The Harvest Gypsies: On the Road to the Grapes of Wrath

Front Cover
Heyday Books, 2002 - History - 62 pages
3 Reviews
With the inquisitiveness of an investigative reporter and the emotional power of a novelist in his prime, Steinbeck toured the squatters' camps and Hoovervilles of California. Here he found once strong, independent farmers so reduced in dignity, sick, sullen, and defeated that they had been cast down to a kind of subhumanity. He contrasts their misery with the hope offered by government resettlement camps, where self-help communities were restoring dignity and indeed saving lives. The Harvest Gypsies gives us an eyewitness account of the horrendous Dust Bowl migration and provides the factual foundation for Steinbeck's masterpiece, The Grapes of Wrath. Included are twenty-two photographs by Dorothea Lange and others, many of which accompanied Steinbeck's original articles.

What people are saying - Write a review

LibraryThing Review

User Review  - chrisblocker - LibraryThing

In 1936, John Steinbeck toured the migrant camps and government camps of California. He wrote seven articles about the plight of the migrant workers that were published in The San Francisco News. The ... Read full review

LibraryThing Review

User Review  - jeffome - LibraryThing

'Grapes of Wrath' is one of my all-time favorites and i just finished reading 'In Dubious Battle,' so this was an interesting take on John Steinbeck's inspiration and motivation for these works ... Read full review

Other editions - View all

About the author (2002)

In recent years Steinbeck has been elevated to a more prominent status among American writers of his generation. If not quite at the world-class artistic level of a Hemingway or a Faulkner, he is nonetheless read very widely throughout the world by readers of all ages who consider him one of the most "American" of writers. Born in Salinas County, California on February 27, 1902, Steinbeck was of German-Irish parentage. After four years as a special student at Stanford University, he went to New York, where he worked as a reporter and as a hod carrier. Returning to California, he devoted himself to writing, with little success; his first three books sold fewer than 3,000 copies. Tortilla Flat (1935), dealing with the paisanos, California Mexicans whose ancestors settled in the country 200 years ago, established his reputation. In Dubious Battle (1936), a labor novel of a strike and strike-breaking, won the gold medal of the Commonwealth Club of California. Of Mice and Men (1937), a long short story that turns upon a melodramatic incident in the tragic friendship of two farm hands, written almost entirely in dialogue, was an experiment and was dramatized in the year of its publication, winning the New York Drama Critics Circle Award. It brought him fame. Out of a series of articles that he wrote about the transient labor camps in California came the inspiration for his greatest book, The Grapes of Wrath (1939), the odyssey of the Joad family, dispossessed of their farm in the Dust Bowl and seeking a new home, only to be driven on from camp to camp. The fiction is punctuated at intervals by the author's voice explaining this new sociological problem of homelessness, unemployment, and displacement. As the American novel "of the season, probably the year, possibly the decade," it won the Pulitzer Prize in 1940. It roused America and won a broad readership by the unusual simplicity and tenderness with which Steinbeck treated social questions. Even today, The Grapes of Wrath remains alive as a vivid account of believable human characters seen in symbolic and universal terms as well as in geographically and historically specific ones. Ma Joad is one of the most memorable characters in twentieth-century American fiction. It is her courage that sustains the family. Steinbeck's best and most ambitious novel after The Grapes of Wrath is East of Eden (1952), a saga of two American families in California from before the Civil War through World War I. Cannery Row (1945), The Wayward Bus (1947), and Sweet Thursday (1955) are lighter works that find Steinbeck returning to the lighthearted tone of Tortilla Flat as he recounts picaresque adventures of modern-day picaros. The Winter of Our Discontent (1961) struck some reviewers as being appropriately titled because of its despairing treatment of humanity's fall from grace in a wasteland world where money is king. Steinbeck also wrote important nonfiction, including Russian Journal (1948) in collaboration with the photographer Robert Capa; Once There Was a War (1958) and America and Americans (1966), which features pictures by 55 leading photographers and a 70-page essay by Steinbeck. His interest in marine biology led to two books primarily about sea life, Sea of Cortez (1941) (with Edward F. Ricketts) and The Log from the Sea of Cortez (1951). Travels with Charley (1952) is an engaging account of his journey of rediscovery of America, which took him through approximately 40 states. Steinbeck was married three times and died in New York City on December 20, 1968 of heart disease and congestive heart failure. He was 66, and had been a life-long smoker.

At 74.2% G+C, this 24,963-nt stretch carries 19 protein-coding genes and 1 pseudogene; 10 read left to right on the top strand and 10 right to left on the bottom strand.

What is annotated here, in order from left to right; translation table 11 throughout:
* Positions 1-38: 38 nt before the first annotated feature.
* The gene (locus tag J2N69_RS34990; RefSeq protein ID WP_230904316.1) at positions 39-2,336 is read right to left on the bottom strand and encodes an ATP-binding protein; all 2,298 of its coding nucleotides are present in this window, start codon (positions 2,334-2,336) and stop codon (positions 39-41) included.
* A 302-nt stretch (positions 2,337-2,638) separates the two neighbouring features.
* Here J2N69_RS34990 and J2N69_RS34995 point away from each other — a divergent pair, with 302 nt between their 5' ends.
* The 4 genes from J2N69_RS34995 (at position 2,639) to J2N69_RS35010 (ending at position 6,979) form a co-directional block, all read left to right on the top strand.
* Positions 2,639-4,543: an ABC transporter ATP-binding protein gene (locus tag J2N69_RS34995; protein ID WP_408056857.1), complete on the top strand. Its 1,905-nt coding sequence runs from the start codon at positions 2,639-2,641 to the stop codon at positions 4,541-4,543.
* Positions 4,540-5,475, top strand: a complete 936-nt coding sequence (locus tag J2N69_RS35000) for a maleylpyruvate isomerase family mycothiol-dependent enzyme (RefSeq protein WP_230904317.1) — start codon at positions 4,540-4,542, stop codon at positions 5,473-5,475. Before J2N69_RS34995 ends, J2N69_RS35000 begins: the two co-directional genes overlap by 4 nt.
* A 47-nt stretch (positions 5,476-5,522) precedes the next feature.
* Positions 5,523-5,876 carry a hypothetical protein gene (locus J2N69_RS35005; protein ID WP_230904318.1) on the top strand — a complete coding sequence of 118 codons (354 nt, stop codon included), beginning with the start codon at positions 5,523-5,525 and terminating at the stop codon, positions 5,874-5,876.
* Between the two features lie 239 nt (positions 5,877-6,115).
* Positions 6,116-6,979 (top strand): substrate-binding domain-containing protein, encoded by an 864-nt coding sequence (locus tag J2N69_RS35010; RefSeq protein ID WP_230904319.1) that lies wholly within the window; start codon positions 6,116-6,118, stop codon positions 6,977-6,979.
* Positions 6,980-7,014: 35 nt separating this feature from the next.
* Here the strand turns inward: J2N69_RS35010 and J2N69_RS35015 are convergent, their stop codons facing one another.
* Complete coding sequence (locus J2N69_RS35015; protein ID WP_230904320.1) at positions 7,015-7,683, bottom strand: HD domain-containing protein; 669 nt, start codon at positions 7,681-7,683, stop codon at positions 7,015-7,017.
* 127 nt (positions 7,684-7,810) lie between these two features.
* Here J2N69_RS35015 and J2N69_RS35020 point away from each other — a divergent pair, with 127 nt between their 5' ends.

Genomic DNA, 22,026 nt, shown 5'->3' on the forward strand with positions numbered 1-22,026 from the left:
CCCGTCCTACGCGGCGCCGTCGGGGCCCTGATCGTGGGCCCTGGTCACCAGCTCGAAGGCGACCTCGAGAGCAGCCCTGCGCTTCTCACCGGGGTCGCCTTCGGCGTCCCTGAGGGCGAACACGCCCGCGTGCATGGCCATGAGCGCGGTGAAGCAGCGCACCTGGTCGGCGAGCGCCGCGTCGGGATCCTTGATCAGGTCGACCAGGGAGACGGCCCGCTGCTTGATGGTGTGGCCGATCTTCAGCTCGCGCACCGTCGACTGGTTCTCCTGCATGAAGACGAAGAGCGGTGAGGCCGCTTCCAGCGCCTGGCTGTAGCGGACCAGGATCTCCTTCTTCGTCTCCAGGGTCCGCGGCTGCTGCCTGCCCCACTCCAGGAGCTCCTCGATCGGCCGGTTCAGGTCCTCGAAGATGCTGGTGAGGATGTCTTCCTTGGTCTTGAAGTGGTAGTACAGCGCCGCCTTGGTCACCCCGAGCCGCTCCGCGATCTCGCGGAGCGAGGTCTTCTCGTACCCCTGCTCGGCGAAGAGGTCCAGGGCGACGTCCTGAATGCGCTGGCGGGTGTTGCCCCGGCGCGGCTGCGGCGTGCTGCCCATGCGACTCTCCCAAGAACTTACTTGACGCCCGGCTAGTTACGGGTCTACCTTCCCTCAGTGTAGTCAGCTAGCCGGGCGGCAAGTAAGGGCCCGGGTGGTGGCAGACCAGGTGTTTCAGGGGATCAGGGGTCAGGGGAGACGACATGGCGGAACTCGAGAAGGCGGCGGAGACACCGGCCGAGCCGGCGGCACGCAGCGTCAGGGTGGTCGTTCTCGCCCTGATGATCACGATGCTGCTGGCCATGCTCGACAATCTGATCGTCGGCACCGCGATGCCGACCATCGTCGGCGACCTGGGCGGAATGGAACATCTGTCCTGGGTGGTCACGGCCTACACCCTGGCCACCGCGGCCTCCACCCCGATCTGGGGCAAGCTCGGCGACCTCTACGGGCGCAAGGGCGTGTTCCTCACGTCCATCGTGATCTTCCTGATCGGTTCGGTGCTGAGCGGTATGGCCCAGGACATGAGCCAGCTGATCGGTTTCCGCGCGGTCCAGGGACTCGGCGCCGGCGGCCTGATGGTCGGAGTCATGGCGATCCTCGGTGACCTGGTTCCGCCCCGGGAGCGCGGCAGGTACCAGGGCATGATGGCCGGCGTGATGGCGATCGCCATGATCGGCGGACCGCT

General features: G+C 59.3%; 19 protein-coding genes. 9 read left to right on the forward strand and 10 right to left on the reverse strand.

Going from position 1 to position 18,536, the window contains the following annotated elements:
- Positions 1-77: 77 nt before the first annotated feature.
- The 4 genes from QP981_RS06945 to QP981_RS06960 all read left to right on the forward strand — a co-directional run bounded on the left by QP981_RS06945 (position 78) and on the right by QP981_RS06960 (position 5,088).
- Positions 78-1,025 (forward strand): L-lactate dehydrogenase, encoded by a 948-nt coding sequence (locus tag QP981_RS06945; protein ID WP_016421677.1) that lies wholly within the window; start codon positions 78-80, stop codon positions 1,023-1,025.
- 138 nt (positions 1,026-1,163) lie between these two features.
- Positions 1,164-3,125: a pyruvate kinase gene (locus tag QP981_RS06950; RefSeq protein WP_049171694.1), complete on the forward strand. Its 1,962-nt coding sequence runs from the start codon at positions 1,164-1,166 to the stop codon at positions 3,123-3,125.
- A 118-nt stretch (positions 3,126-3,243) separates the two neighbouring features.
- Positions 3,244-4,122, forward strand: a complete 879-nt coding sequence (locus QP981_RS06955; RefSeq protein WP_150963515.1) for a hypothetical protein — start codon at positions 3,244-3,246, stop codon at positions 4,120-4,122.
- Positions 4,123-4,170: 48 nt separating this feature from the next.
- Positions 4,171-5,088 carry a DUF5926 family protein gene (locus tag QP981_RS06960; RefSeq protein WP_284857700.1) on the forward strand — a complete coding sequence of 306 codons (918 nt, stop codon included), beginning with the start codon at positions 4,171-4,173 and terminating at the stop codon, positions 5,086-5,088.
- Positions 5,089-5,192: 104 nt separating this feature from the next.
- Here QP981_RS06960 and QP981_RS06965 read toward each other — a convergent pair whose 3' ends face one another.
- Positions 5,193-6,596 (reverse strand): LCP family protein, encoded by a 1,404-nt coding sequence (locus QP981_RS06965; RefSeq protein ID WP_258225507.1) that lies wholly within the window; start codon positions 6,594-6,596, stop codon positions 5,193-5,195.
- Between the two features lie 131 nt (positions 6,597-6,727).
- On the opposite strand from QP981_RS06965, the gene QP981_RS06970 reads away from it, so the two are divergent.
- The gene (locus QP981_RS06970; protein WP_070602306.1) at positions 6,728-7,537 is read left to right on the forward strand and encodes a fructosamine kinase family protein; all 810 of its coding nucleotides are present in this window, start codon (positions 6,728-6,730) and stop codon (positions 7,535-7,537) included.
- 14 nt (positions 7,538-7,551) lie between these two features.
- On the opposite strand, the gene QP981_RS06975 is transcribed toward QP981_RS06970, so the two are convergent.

Charles Wollenberg, Chair of Social Sciences and Professor of History at Berkeley City College, is coeditor, with Marcia A. Eymann, of "What s Going On? California and the Vietnam Era "(UC Press) and author of "Marinship at War: Shipbuilding and Social Change in Wartime Sausalito" and "Golden Gate Metropolis: Perspectives on Bay Area Regional History.

Bibliographic information